Elisa Ganz Once Upon a Time…Little Miss Elisa sat listening to her father sing and tell tales and stories of his youth. He instilled in her a love and appreciation for her family. Storytelling became a family pastime and has continued as her children have grown. Due to her upbringing, Elisa has a strong passion and love for family and has always been inspired by the stories of her ancestors. Her love for family history grew as her paternal grandmother would help her assemble her book of remembrance and fill it with eventful stories of her family for the annual family reunion. Elisa is trying to carry on the tradition and example of her grandmother and loves to help inspire others to tell their story and the stories of those they love and care for. Elisa has a Bachelor’s degree in Family Studies and a Master’s in Business, both from BYU. Through a project in her MBA, Elisa was reconnected to her passion with family history and regularly shares creative and inspiring ideas at family history expos across the country. Elisa refers to herself as a momtrepreneur and possesses a passion and skill for organizing and operating successful businesses, finding ways to use her MBA to promote business that supports the family. Elisa’s number one love, however, is that of being a mom. She is simply a collector of children and is commonly called “Mother Elisa,” a title she gladly accepts as she honors and reveres the late Mother Teresa. Elisa is a mother of 5 married adult children and has four grandchildren with two more on the way. She currently lives in Stillwater, Oklahoma, with her new husband and their 18-month old triplets, making that a total of 8 children.  Elisa is here to share more about her story and inspire all to gather and create stories of their own.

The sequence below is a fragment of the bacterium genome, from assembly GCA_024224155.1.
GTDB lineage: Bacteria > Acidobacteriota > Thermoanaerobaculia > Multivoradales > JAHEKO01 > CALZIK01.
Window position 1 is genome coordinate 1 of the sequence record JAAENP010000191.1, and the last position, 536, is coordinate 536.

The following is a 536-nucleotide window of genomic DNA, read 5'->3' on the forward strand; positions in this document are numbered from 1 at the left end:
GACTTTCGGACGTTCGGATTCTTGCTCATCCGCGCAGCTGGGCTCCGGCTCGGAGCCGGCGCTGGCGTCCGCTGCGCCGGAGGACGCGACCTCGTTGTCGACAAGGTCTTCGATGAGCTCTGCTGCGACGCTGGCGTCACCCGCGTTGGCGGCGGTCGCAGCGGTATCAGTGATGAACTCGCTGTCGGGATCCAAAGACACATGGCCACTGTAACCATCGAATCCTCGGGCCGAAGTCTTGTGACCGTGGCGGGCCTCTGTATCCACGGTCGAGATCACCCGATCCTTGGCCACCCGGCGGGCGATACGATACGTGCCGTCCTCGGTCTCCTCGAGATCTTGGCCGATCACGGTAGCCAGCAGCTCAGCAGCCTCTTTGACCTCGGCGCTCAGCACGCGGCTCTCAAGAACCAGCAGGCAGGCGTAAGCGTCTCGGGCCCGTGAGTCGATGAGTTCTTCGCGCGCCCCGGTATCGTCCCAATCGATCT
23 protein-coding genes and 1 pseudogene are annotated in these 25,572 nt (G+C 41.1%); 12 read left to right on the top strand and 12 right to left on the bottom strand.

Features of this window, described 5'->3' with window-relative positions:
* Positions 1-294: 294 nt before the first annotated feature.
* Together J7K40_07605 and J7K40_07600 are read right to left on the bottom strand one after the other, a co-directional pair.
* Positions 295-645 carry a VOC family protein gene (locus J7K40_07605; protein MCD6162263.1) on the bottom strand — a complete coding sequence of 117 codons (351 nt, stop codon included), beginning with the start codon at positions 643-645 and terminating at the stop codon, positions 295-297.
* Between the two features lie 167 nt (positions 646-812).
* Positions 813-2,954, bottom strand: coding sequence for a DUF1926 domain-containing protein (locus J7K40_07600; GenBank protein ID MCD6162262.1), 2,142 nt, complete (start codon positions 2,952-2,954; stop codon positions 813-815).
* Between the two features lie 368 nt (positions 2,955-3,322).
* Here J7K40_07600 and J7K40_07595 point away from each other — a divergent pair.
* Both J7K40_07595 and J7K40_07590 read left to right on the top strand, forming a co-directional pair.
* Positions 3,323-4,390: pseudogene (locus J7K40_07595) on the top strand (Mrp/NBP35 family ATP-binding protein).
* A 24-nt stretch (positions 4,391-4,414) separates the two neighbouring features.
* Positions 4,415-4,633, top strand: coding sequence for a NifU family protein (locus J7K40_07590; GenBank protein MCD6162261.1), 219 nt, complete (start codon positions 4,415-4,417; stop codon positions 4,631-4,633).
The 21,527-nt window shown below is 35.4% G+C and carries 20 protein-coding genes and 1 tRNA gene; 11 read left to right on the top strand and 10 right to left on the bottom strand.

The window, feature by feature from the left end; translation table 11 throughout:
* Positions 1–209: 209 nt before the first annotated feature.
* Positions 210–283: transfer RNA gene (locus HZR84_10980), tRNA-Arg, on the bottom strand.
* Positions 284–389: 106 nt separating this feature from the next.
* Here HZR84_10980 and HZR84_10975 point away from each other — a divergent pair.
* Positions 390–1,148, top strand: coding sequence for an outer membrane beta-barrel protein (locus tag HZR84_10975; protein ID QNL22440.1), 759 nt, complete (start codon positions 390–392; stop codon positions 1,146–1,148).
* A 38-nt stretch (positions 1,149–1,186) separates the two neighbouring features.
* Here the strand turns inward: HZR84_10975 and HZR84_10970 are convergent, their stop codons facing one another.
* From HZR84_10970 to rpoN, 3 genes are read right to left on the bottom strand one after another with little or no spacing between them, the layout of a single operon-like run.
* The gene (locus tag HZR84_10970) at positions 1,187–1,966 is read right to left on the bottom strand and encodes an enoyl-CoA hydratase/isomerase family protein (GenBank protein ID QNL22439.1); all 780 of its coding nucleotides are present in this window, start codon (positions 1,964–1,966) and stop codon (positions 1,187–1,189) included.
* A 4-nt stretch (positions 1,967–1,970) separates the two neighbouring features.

Heather Dodd, daughter of an adoptee, is the founder of the Missouri Adoptee Rights Movement, the Missouri representative for G’s Adoption Registry, and the owner of Genected.  Heather is a genetic genealogist who was instrumental in working with the Missouri legislature seeing the passage of the Missouri Adoptee Rights Act. This newly revised law allows adopted adults and the descendants of deceased adopted adults to request a copy of the adoptee’s original birth certificate. Heather also works with adoptees and others to help them discover their family history through DNA even when they don’t have any names to start with.

Heidi Taylor has always enjoyed family history and research. Now she is thrilled to be able to help others find their family bloodlines.  With over 25 years of experience (and loving every minute of it!), as well as having some of the best research facilities in the USA right here in her backyard, she can’t wait to see who is in your family. Heidi is Owner/Genealogist of A Positive Genealogy and serves with Project-Genealogy-Services for the Blind & Low Vision, offers Adoption/DNA Researching, serves the MGC Brick Walls Group as Instructor, Midwest Genealogy Center as Volunteer, Kansas City Irish Festival Genealogy as Volunteer, is a Former Board Member of the Jackson County Genealogical Society, is a Member of the Buckinghamshire Family History Society (England), and is a Contributor to WESearchers-Breckenridge, Michigan. She is continuing research for her DAR membership.

Jennifer Kerns Davis graduated from BYU in 2005 with a BA in Family History and Genealogy, specializing in Hispanic and US Midwestern States research methodology. She is a RootsTech and BYU Family History Conference presenter. Jennifer has worked at FamilySearch for almost 12 years, where she is currently working as a records expert advisor for outreach marketing. Even though she knows how to do genealogy the time-consuming old-fashioned way, Jennifer seeks out opportunities to do family history in small time increments and loves involving her family of all ages in their family narrative.